By Charles Warner
UNION COUNTY — There are more job openings in Union County that need to be filled than there are people to fill them.
According to the SC Department of Employment & Workforce, the unemployment rate in Union County in September of this year was 2.3 percent, down from more than 4 percent in January.
That’s a very low unemployment rate and one that could potentially go even lower if the economy continues growing like it has in recent years.
Good news, isn’t it?
The problem with this, however, is that there are already more jobs in Union County than there are people here that could be hired to do them.
According to the SC Department of Employment & Workforce and The Conference Board’s Help Wanted OnLine® data series, as of September of this year there were 269 people in Union County who were unemployed, but 274 job openings.
In other words, there are five more job openings in Union County than there are people here to fill them.
(Just in case your wondering, in September there were 11,612 employed in Union County.)
How do you fill all those jobs and, if the economy continues to grow, any new ones that are created?
The answer to that problem is what Niki Burgess, Talent Development Specialist, ResCare, SC Works Greater Upstate, describes as “non-traditional and previously untapped workforces” that she says can provide business and industry with the kind of dedicated, hard-working employees they need.
“With the economy the way it is, most of the traditional workforce has been tapped to the point of full employment,” Burgess said Monday. “Business and industry are producing jobs that need to be filled but the traditional source is unavailable.
“What they are looking at now are non-traditional and previously untapped workforces,” she said. “We have such a workforce here in Union County through Union Services.”
Union Services provides educational, training, and job services to physically and cognitively challenged individuals who, through the agency. Through Union Services, those individuals work providing custodial services to such places as the City of Union Municipal Building and Burgess said that in doing so, they demonstrate a work ethic that would enable them to successfully fill jobs in the private sector.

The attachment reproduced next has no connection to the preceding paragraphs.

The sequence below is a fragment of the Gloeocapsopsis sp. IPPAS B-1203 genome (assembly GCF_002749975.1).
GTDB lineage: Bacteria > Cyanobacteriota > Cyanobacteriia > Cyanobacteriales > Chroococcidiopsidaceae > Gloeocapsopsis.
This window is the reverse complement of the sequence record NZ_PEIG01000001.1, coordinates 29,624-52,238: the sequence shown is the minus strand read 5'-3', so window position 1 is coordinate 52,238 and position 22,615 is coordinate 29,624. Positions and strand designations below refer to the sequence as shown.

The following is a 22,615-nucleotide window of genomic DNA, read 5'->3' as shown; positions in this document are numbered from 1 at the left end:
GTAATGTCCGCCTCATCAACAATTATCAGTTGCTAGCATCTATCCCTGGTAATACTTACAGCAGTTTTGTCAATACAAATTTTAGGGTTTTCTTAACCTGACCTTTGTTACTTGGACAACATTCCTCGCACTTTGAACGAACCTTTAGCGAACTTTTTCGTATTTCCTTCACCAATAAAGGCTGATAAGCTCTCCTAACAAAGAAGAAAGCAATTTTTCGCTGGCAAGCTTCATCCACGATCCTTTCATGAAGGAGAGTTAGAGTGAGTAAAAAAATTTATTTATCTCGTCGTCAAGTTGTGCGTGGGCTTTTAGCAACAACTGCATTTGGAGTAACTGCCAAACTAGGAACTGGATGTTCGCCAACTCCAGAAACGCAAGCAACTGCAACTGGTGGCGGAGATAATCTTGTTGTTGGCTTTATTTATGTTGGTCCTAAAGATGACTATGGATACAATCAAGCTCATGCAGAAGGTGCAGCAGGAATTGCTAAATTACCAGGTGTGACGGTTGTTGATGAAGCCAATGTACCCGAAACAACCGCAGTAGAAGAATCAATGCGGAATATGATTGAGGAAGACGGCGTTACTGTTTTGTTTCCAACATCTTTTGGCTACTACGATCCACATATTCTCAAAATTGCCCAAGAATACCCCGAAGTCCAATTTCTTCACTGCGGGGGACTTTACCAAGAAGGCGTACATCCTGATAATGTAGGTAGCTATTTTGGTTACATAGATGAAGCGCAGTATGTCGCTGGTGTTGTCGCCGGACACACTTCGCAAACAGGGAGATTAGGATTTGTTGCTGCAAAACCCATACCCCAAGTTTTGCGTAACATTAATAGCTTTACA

“We just feel there is so much value in hiring employees with disability,” Burgess said. “They want to work and because of that they will show up for work every day.”
If you think hiring the physically or cognitively disabled is a radical step for a business or industry consider the following statisics from able — sc.org:
• 29 percent of Americans ages 16-64 with disabilities are in the workforce
• 9.2 percent with disabilities are unemployed
• 8.3 percent with disabilities are unemployed and hold a Bachelor’s Degree
• 4.5 percent without disabilities are unemployed
Furthermore, the website states that “a DuPont study that involved 2,745 employees found that 92% of employees with disabilities rated average or better in job performance, safety and attendance compare to 90% of those without disabilities.”
That’s sounds like a pretty good reason to hire employees even if they are disabled, but there are even more benefits according to Able SC. Those benefits are:
• Increase motivation — more creative ways to adapt
• Improve shareholder value — report bottom line benefits that show ROI (Return on Investment)
• Improve productivity
The website also lists the companies that have seen the advantages of hiring the disabled. They are:
• Old Navy
In other words, SC Works Greater Upstate and Union Services aren’t the only ones who see the value in hiring the disabled.
SC Works Greater Upstate is taking steps to help the disabled individuals at Union Services get hired by the private sector.
“Currently, they are employed at Union Services, but it is our hope that through a series of workshops we are conducting they will be able gain employment with other employers,” Burgess said. “Our workshops deal with subjects such as communicating in the workplace, problem solving, interview skills, soft skills, resume, and others.”
Burgess said the workshops on most of the different subjects covered are offered twice a month, but that the resume workshops are offered every Tuesday. All the workshops are held at the Union County Carnegie Library.
Nor are the Union Services clients the only ones who will be benefitting from the workshops program.
“Twenty percent of the students in the Union County School District are special needs ranging from ADD (Attention Deficit Disorder) to cerebal palsy,” Burgess said. “We’re going to start offering some workshops to the high school students.”
Burgess said the the goal of the workshops is to help those with disabilities successfully enter the private sector workforce in Union County and help business and industry fill the jobs they are creating. She said it will not only help fill those jobs and boost the local economy in the process but also benefit those disabled individuals who will have the opporunity to improve their lives.
“They need more opportunities for meaningful work which increases their quality of life,” Burgess said.”That is what their families want for them and that is what we’re trying to help them get.”
For more information about the workshops call 864-427-4119, Ext. 6.
Charles Warner can be reached at 864-762-4090.
Charles Warner can be reached at 864-762-4090.